Total Liability for Excessive Harm
AbstractThe total social harm caused by everyone is often verifiable, and the harm that each actor causes is often unverifiable. In these circumstances, the authorities lack the information necessary to implement the usual liability rules or externality taxes. We propose a novel solution: hold each participant in the activity responsible for all of the excessive harm that everyone causes. By excessive harm we mean the difference between the total harm caused by all injurers and the optimal total harm. We show that the rule of total liability for excessive harm creates incentives for efficient precaution and activity level. Consequently, actual harm is not excessive and actual liability is nil. The authorities gain control over social harm without having to monitor individuals, and individuals do not have to pay damages or conform to bureaucratic regulations. This rule has many practical advantages, especially in cases involving harm to the environment.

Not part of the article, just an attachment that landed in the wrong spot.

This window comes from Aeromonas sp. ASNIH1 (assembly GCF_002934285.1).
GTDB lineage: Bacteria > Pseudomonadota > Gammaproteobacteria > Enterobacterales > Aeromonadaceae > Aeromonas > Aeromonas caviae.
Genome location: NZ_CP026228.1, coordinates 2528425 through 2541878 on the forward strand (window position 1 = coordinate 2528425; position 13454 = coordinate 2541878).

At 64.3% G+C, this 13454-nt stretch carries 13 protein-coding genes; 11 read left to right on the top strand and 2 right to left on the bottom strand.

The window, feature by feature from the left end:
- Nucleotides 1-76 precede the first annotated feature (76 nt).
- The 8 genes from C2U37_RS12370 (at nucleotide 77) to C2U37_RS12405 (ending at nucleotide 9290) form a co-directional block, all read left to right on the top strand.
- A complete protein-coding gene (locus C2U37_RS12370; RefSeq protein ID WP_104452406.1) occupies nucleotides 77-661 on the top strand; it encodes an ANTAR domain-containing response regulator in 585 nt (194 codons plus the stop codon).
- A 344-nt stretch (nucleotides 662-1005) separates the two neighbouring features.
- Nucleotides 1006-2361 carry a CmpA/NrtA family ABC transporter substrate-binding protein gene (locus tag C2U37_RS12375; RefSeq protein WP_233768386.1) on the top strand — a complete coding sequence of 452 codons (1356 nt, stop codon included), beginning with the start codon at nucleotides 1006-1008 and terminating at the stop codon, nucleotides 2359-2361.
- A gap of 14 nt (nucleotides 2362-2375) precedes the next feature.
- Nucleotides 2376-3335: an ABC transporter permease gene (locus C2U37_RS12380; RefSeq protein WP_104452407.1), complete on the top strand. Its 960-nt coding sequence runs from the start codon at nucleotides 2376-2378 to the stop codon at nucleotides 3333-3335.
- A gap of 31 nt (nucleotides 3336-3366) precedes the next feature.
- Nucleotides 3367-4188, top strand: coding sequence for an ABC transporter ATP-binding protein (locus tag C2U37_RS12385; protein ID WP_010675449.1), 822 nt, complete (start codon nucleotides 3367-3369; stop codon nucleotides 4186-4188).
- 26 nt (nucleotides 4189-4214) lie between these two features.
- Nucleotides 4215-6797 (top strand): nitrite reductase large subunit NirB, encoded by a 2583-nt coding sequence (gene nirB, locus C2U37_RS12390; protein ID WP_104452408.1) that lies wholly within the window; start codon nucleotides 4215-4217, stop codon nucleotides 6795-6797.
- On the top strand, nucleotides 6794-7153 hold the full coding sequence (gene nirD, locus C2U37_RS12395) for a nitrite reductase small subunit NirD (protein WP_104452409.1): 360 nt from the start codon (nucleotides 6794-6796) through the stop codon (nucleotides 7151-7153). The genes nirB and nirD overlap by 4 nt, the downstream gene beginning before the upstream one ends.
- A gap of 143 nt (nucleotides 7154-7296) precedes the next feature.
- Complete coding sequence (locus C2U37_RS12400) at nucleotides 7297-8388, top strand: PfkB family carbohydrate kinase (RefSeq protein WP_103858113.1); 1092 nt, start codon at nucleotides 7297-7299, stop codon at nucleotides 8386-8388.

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Bibliographic InfoArticle provided by University of Chicago Press in its journal The Journal of Legal Studies.
Volume (Year): 36 (2007)
Issue (Month): 1 (01)
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Web page: http://www.journals.uchicago.edu/JLS/
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- Daniel Carvell & Janet Currie & W. Bentley MacLeod, 2012.
"Accidental death and the rule of joint and several liability,"
RAND Journal of Economics,
RAND Corporation, vol. 43(1), pages 51-77, 03.
- Daniel Carvell & Janet Currie & W. Bentley MacLeod, 2009. "Accidental Death and the Rule of Joint and Several Liability," NBER Working Papers 15412, National Bureau of Economic Research, Inc.
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